Author: Neil Gaiman
Date Started: September 10, 2014 Date Finished: September 16, 2014
Rating (out of 5): ★★★★
Every book has a story: I distinctly remember being quite young and perusing the bookstore, and on several occasions picking up a certain book and reading the synopsis on the back: a young man finds a young woman bleeding on a London street. I didn’t know who Neil Gaiman was (yet) and even though I looked at the book again and again, it was not one of the hundreds I ever got my parents to buy for me. As the years passed and I not only found out who Neil Gaiman was but became a crazy fan, I had it in mind that I really should read Neverwhere. I could hardly call myself a Neil Gaiman fan without having read it, could I? Well, I did anyway. For several years, I was a Neil Gaiman fan poseur. But no longer!
The night before he went to London, Richard Mayhew was not enjoying himself.
Despite the fact that I live in a world and amongst a nerdy people who have basically accepted Neil Gaiman as our benevolent overlord, I didn’t know much more about Neverwhere beyond “a young man finds a young woman bleeding on a London street.” And he did! But that was pretty early on, and the plot quickly moved on to explore London Below.
The young man in question, Richard Mayhew, finds the bloodied young woman, Door, indeed on a London street and takes her to his home in an offer to patch her up. This basically decent and seemingly innocuous thing, though, invites Richard into a world with magic and darkness and angels and the Marquis de Carabas. They are all denizens of the world of London Below, a land made up of the forgotten and discarded bits and buildings and people of London Above. Door is trying to solve the mystery of her family’s murders, Hunter is her formidable bodyguard, the aforementioned Marquis is the sometimes-leader, sometimes-liar, and Richard is along for the ride.
I’ll never know reading Neverwhere any other way, but I have to say that it was quite delightful to move through both London Above and London Below and be familiar with London myself. And now I’ll never be able to separate Earl’s Court Station from the image of the Earl himself.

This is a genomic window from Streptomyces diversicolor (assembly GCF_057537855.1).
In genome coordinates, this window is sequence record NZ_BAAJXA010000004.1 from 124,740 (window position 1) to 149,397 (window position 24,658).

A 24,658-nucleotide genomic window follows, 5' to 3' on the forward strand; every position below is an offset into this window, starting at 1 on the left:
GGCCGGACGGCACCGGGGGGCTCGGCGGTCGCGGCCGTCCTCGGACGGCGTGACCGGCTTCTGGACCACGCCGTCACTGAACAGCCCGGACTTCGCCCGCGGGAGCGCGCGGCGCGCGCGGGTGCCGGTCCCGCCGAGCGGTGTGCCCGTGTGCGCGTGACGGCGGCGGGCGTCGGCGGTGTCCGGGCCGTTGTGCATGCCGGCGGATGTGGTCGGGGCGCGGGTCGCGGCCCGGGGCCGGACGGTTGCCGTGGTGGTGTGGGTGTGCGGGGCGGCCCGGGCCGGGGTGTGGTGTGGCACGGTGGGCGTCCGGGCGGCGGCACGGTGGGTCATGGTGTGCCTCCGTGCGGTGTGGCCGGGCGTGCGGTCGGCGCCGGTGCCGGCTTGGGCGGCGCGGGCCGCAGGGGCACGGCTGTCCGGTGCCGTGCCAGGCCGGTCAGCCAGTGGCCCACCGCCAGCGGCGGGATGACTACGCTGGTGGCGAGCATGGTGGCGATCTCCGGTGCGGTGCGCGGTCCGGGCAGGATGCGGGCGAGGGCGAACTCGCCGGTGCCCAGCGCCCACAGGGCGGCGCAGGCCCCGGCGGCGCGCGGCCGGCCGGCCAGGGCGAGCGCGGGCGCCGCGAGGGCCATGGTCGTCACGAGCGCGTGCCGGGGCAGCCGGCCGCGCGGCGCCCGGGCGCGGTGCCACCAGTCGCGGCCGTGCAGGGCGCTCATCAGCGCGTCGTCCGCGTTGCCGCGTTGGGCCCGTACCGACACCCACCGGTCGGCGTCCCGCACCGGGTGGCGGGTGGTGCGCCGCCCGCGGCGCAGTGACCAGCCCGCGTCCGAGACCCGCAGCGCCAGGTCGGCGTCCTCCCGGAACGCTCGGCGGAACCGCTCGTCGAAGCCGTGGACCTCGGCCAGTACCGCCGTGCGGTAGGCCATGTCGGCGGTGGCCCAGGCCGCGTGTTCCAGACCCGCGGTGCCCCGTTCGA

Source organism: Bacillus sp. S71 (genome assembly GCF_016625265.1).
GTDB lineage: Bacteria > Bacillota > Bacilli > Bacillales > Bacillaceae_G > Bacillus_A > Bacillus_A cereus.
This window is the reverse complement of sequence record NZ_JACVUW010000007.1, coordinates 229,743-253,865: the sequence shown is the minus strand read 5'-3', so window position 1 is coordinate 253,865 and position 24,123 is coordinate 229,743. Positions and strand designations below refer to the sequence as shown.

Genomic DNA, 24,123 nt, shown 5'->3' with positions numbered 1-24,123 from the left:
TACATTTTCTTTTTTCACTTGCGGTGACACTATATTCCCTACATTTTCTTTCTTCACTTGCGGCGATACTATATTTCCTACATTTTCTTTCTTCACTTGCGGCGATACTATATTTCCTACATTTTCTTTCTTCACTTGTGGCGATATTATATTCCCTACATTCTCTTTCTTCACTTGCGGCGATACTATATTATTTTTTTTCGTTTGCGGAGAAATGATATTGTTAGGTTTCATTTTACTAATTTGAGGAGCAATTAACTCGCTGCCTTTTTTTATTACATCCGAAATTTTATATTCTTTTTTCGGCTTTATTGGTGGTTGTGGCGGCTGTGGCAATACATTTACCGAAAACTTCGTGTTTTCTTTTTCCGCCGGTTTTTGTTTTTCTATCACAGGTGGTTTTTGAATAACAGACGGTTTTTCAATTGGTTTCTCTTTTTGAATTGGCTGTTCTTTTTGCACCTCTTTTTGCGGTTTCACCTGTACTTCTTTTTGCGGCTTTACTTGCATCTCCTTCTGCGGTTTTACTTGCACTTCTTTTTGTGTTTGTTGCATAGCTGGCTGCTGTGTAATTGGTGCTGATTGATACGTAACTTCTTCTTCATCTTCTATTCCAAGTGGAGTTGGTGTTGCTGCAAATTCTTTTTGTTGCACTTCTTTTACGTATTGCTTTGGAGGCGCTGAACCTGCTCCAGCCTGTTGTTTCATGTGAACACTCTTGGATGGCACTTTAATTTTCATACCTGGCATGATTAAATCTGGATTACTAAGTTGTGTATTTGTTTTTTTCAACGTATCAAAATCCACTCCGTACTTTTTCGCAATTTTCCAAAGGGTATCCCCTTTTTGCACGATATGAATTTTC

By comparison to the rest of the Neil Gaiman oeuvre, Neverwhere was not as heavy as The Ocean at the End of the Lane nor as daunting as American Gods. I think what it brought most to mind was Stardust in its “whoop, here we go on an adventure!” kind of way. But what Neverwhere most reminded me of was Labyrinth. Yes, the movie with Jennifer Connelly and David Bowie and all the puppets to haunt your dreams.
In Neverwhere, we are not meant to ask questions of backstory and deeper motive and more subplots and all these things. We are just meant to go along for the ride. Take the explanations as they are given, believe in everyone’s causes for action, but trust no one. Lean on your “everyman” protagonist as your guide. Just enjoy getting dropped in the labyrinth and try to find your way out.
(I have to say, so far as this comparison goes, Jareth the Goblin King > Angel Islington.)
(Jareth the Goblin King > everyone.)
When Richard finally returns to his life in London Above, where he doesn’t have to scream for his life every twenty minutes or thrash in sewer water or run headlong into the dark, he misses his adventures in London Below. When he finally makes his choice to leave behind all the cushiness and comfort of London Above and steps through the door with the Marquis de Carabas, I imagined that they joined Door in her room for a dance party with the complete cast of the book, rocking out to “Magic Dance.”
And not only was Neverwhere all these wonderful things, it was also just the palate-cleanser I needed after the disappointments of The Mists of Avalon and Hild. Sometimes I can forego the politics and the grimdark and the historical accuracy and really just sit back and enjoy a simple adventure.